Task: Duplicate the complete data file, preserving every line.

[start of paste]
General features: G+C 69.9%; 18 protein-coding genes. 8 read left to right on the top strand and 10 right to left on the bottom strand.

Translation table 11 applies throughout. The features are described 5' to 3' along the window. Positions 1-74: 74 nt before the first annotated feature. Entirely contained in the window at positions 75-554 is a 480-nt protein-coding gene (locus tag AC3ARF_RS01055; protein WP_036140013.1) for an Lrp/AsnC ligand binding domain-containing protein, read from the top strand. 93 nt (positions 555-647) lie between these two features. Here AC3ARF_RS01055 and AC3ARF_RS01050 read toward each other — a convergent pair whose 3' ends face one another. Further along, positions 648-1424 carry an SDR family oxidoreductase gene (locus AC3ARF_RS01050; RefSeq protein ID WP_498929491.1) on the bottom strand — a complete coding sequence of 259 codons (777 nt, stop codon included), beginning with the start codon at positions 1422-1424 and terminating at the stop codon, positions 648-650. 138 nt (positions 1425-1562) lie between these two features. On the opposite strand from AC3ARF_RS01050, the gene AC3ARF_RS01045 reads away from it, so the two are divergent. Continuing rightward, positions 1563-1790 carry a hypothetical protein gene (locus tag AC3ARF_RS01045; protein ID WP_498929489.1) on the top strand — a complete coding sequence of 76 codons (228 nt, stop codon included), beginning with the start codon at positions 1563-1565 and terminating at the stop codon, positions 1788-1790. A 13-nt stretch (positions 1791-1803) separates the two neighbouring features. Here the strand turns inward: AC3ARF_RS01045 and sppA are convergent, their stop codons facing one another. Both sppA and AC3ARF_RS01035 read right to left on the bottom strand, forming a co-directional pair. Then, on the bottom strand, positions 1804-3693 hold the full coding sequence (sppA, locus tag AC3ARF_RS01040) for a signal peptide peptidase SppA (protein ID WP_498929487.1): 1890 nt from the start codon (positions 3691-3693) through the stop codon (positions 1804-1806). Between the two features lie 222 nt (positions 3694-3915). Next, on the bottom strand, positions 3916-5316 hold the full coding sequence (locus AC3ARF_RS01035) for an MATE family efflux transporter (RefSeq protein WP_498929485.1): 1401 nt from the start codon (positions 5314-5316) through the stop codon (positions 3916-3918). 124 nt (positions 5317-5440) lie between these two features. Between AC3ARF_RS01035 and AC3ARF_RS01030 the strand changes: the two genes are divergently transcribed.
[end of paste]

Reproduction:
General features: G+C 69.9%; 18 protein-coding genes. 8 read left to right on the top strand and 10 right to left on the bottom strand.

Translation table 11 applies throughout. The features are described 5' to 3' along the window. Positions 1-74: 74 nt before the first annotated feature. Entirely contained in the window at positions 75-554 is a 480-nt protein-coding gene (locus tag AC3ARF_RS01055; protein WP_036140013.1) for an Lrp/AsnC ligand binding domain-containing protein, read from the top strand. 93 nt (positions 555-647) lie between these two features. Here AC3ARF_RS01055 and AC3ARF_RS01050 read toward each other — a convergent pair whose 3' ends face one another. Further along, positions 648-1424 carry an SDR family oxidoreductase gene (locus AC3ARF_RS01050; RefSeq protein ID WP_498929491.1) on the bottom strand — a complete coding sequence of 259 codons (777 nt, stop codon included), beginning with the start codon at positions 1422-1424 and terminating at the stop codon, positions 648-650. 138 nt (positions 1425-1562) lie between these two features. On the opposite strand from AC3ARF_RS01050, the gene AC3ARF_RS01045 reads away from it, so the two are divergent. Continuing rightward, positions 1563-1790 carry a hypothetical protein gene (locus tag AC3ARF_RS01045; protein ID WP_498929489.1) on the top strand — a complete coding sequence of 76 codons (228 nt, stop codon included), beginning with the start codon at positions 1563-1565 and terminating at the stop codon, positions 1788-1790. A 13-nt stretch (positions 1791-1803) separates the two neighbouring features. Here the strand turns inward: AC3ARF_RS01045 and sppA are convergent, their stop codons facing one another. Both sppA and AC3ARF_RS01035 read right to left on the bottom strand, forming a co-directional pair. Then, on the bottom strand, positions 1804-3693 hold the full coding sequence (sppA, locus tag AC3ARF_RS01040) for a signal peptide peptidase SppA (protein ID WP_498929487.1): 1890 nt from the start codon (positions 3691-3693) through the stop codon (positions 1804-1806). Between the two features lie 222 nt (positions 3694-3915). Next, on the bottom strand, positions 3916-5316 hold the full coding sequence (locus AC3ARF_RS01035) for an MATE family efflux transporter (RefSeq protein WP_498929485.1): 1401 nt from the start codon (positions 5314-5316) through the stop codon (positions 3916-3918). 124 nt (positions 5317-5440) lie between these two features. Between AC3ARF_RS01035 and AC3ARF_RS01030 the strand changes: the two genes are divergently transcribed.